12. Oscar De La Hoya: Hard to erase that picture of De La Hoya grimacing in agony courtesy of a Hopkins shot to the ribs, but the “Golden Boy” had no business fighting at 160 pounds. He should drop down to junior middle or even welterweight again if he has any hope of regaining his past form. But 2005 could be the final year for one of boxing's all-time great attractions.

On the brink: Antonio Tarver, Diego Corrales, James Toney

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Articles of 2004

Heavyweight Joe Mesi Bringing Lawsuit




As reported by the Buffalo News, Joe Mesi is suing the New York State Athletic Commission and the MRI center that conducted tests on the heavyweight boxer after his bout with Vassiliy Jirov. Mesi reportedly suffered brain injuries in the Jirov bout, which has left his boxing status uncertain.

The lawsuit alleges Mesi's medical records were improperly released to the NYSAC. The records, the lawsuit goes on to allege, were then released to the media, prejudicing Mesi's right to have his status reviewed by the appropriate boxing authorities.

The lawsuit does not seek specific monetary damages, as the extent of damages will be affected by whether Mesi is able to resume his career as a leading heavyweight contender.

Mesi hopes to have his status reviewed by the Nevada State Athletic Commission within the coming month. The ruling of the NSAC promises to be key in whether Mesi will be able to resume his boxing career.

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Articles of 2004

The Best in Chicago Boxing Returns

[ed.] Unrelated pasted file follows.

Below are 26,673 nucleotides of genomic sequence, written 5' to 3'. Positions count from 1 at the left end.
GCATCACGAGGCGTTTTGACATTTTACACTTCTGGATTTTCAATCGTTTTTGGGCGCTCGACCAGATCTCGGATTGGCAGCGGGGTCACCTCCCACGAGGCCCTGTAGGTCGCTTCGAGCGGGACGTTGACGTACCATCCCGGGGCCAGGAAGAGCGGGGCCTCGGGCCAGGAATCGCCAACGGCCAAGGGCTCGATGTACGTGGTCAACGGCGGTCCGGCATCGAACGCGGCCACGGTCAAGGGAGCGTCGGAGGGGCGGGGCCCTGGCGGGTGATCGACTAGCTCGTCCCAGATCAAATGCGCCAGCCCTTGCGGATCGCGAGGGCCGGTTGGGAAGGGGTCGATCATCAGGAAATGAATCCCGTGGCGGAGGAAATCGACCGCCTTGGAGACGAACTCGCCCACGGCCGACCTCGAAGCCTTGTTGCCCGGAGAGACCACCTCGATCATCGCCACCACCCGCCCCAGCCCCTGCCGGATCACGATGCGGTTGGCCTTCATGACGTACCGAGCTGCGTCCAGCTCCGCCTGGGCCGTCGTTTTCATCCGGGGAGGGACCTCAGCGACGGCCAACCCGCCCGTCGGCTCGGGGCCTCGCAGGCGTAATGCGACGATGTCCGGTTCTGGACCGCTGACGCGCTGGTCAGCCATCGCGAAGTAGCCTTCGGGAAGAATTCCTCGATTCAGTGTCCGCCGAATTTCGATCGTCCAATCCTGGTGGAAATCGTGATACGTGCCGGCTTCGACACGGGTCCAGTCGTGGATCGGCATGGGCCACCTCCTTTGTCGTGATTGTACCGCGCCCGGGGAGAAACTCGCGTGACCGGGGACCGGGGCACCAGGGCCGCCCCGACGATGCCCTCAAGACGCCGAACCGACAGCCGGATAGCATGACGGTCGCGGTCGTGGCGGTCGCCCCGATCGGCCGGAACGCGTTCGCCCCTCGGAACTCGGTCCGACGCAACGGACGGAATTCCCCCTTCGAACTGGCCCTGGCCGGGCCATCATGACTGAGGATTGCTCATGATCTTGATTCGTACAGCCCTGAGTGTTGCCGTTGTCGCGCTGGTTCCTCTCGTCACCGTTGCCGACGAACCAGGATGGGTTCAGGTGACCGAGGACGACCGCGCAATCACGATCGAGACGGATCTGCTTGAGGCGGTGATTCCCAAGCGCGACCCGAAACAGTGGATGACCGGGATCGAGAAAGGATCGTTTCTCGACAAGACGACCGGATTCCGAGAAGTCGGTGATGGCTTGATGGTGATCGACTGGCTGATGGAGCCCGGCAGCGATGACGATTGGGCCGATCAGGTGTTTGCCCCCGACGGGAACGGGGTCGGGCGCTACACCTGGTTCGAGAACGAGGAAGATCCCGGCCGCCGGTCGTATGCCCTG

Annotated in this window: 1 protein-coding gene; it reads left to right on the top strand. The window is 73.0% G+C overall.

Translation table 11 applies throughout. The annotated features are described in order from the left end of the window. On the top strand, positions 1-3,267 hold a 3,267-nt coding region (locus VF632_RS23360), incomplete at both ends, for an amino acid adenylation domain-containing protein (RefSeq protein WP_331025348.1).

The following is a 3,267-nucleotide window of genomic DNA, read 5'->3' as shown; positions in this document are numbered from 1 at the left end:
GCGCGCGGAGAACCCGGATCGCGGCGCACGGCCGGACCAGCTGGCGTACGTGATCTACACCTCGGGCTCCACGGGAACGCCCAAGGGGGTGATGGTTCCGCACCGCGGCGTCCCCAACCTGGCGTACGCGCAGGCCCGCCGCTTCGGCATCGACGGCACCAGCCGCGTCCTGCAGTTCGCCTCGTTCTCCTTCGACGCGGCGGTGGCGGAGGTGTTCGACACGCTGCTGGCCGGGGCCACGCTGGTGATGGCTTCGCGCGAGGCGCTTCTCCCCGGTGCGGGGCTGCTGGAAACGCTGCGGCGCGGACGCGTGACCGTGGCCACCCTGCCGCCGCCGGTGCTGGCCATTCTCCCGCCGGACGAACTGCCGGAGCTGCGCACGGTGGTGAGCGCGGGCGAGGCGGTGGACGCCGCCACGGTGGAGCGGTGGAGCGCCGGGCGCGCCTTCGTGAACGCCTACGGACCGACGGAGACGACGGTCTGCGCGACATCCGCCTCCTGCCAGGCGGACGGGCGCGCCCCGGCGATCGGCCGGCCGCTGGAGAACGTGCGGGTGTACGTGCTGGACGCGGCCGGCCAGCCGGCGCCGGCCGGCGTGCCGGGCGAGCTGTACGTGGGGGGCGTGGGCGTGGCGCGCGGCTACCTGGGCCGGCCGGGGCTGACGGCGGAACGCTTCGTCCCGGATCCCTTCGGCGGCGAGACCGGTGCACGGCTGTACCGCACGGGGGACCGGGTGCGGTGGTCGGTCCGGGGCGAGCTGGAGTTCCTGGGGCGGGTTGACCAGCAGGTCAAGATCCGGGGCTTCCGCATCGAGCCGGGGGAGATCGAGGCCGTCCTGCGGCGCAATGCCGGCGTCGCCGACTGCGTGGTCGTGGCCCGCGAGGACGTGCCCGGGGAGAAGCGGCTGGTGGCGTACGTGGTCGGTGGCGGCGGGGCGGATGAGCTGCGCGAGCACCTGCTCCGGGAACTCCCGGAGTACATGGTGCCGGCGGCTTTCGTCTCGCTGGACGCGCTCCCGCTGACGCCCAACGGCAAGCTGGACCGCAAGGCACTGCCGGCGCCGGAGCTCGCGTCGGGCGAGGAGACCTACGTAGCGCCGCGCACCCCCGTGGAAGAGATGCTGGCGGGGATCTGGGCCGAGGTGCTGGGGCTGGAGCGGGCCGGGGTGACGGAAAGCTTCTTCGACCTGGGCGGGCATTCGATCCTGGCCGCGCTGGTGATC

Dominic Pesoli's 8 Count Productions and Bob Arum's Top Rank Incorporated along with Miller Lite presents SOLO BOXEO DE MILLER, THE ARAGON RUMBLE, another installment of The Best in Chicago Boxing on Friday, January 14th, broadcast live internationally as part of Telefutura's Friday night professional boxing series.

The newly remodeled Aragon Ballroom is located at 1106 W. Lawrence Ave. near the corner of Lawrence and Broadway in Chicago's Uptown neighborhood and is easily accessible, just 4 blocks west of Lake Shore Drive and just 4 miles east of the Kennedy expressway. There are three large parking lots located within a 1/2 block of the Aragon Ballroom. Additionally, the Howard Street Blue Line stops just across the street. Doors will open at 6pm with the first bell at 7pm.

Headlining the action packed card is the American debut of super-bantamweight Ricardo “PIOLO” Castillo, 12-2 (6KO's) of Mexicali, Mexico as he squares off in a scheduled ten rounder against WBO Latino Champion, Edel Ruiz, 24-12-3 (13KO's) of Los Mochis, SI, Mexico. Castillo will be accompanied to the ring by his brother, World Lightweight Champion Jose Luis Castillo.

In the co-main event of the evening, one of Chicago's most popular fighters, middleweight “MACHO” Miguel Hernandez, 14-1 (9KO's), battles hard swinging local veteran “MARVELOUS” Shay Mobley, 7-4-1 (2KO's), of One In a Million a scheduled eight rounder.

The huge undercard bouts include;

Carlos Molina vs TBA, six rounds, junior middleweights
Frankie Tafoya vs TBA, four rounds, featherweights
Ottu Holified vs. Allen Medina, four rounds, middleweights
Francisco Rodriguez vs. LaShaun Blair, four rounds, bantamweights
Rita Figueroa vs. Sarina Hayden, four rounds, junior welterweights

Said Dominic Pesoli, President of 8 Count Productions, “it was a terrific evening last month and our fans were thrilled to be at the Aragon to watch David, Speedy and Luciano. David Diaz's fight against Jaime Rangel was a fight people will talk about for a long time. Our commitment to our fans is to make every event of ours better than the last one. This main event is terrific, both guys are very tough Mexicans who won't take a step back.

The fans love Miguel and Mobley figures to be a very tough opponent. Him and David Estrada had a six round war last June at our show. And the undercard showcases a lot of new, younger talent that is coming out of Chicago right now. Tafoya and Holifield have both had very successful beginnings to their careers and Francisco Rodriguez comes with fantastic amateur credentials and David Diaz says he has all the talent to be a great pro.”

“We've got big plans for 2005 and this show should take up right where last months show left off. The huge crowd loved the action last time and I'm sure they'll say the same thing this time.”